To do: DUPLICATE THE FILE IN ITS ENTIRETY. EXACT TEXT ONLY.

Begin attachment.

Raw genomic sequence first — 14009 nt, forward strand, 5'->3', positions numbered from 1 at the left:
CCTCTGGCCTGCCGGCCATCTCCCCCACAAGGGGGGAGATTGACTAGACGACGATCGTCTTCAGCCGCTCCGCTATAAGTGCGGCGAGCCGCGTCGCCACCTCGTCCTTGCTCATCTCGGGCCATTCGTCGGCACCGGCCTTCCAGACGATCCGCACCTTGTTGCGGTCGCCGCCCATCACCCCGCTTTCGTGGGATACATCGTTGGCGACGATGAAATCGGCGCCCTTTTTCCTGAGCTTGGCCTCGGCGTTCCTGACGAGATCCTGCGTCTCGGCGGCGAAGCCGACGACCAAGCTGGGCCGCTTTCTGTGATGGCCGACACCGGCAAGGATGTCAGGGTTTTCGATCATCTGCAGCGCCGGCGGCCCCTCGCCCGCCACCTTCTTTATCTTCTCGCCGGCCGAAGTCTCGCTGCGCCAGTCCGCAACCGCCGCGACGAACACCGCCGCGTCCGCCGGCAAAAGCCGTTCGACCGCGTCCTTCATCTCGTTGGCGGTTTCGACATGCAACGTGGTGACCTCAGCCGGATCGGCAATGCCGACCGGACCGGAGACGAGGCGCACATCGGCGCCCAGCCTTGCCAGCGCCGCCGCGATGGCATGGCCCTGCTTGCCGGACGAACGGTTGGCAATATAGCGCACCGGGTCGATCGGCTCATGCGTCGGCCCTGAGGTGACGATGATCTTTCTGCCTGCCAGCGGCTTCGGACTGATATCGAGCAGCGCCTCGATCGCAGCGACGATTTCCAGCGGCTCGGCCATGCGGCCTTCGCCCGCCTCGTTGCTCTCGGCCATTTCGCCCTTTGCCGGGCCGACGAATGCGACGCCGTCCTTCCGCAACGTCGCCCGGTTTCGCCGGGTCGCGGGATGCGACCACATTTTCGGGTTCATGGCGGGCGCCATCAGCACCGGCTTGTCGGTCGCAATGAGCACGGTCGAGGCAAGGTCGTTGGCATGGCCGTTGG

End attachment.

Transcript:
Raw genomic sequence first — 14009 nt, forward strand, 5'->3', positions numbered from 1 at the left:
CCTCTGGCCTGCCGGCCATCTCCCCCACAAGGGGGGAGATTGACTAGACGACGATCGTCTTCAGCCGCTCCGCTATAAGTGCGGCGAGCCGCGTCGCCACCTCGTCCTTGCTCATCTCGGGCCATTCGTCGGCACCGGCCTTCCAGACGATCCGCACCTTGTTGCGGTCGCCGCCCATCACCCCGCTTTCGTGGGATACATCGTTGGCGACGATGAAATCGGCGCCCTTTTTCCTGAGCTTGGCCTCGGCGTTCCTGACGAGATCCTGCGTCTCGGCGGCGAAGCCGACGACCAAGCTGGGCCGCTTTCTGTGATGGCCGACACCGGCAAGGATGTCAGGGTTTTCGATCATCTGCAGCGCCGGCGGCCCCTCGCCCGCCACCTTCTTTATCTTCTCGCCGGCCGAAGTCTCGCTGCGCCAGTCCGCAACCGCCGCGACGAACACCGCCGCGTCCGCCGGCAAAAGCCGTTCGACCGCGTCCTTCATCTCGTTGGCGGTTTCGACATGCAACGTGGTGACCTCAGCCGGATCGGCAATGCCGACCGGACCGGAGACGAGGCGCACATCGGCGCCCAGCCTTGCCAGCGCCGCCGCGATGGCATGGCCCTGCTTGCCGGACGAACGGTTGGCAATATAGCGCACCGGGTCGATCGGCTCATGCGTCGGCCCTGAGGTGACGATGATCTTTCTGCCTGCCAGCGGCTTCGGACTGATATCGAGCAGCGCCTCGATCGCAGCGACGATTTCCAGCGGCTCGGCCATGCGGCCTTCGCCCGCCTCGTTGCTCTCGGCCATTTCGCCCTTTGCCGGGCCGACGAATGCGACGCCGTCCTTCCGCAACGTCGCCCGGTTTCGCCGGGTCGCGGGATGCGACCACATTTTCGGGTTCATGGCGGGCGCCATCAGCACCGGCTTGTCGGTCGCAATGAGCACGGTCGAGGCAAGGTCGTTGGCATGGCCGTTGG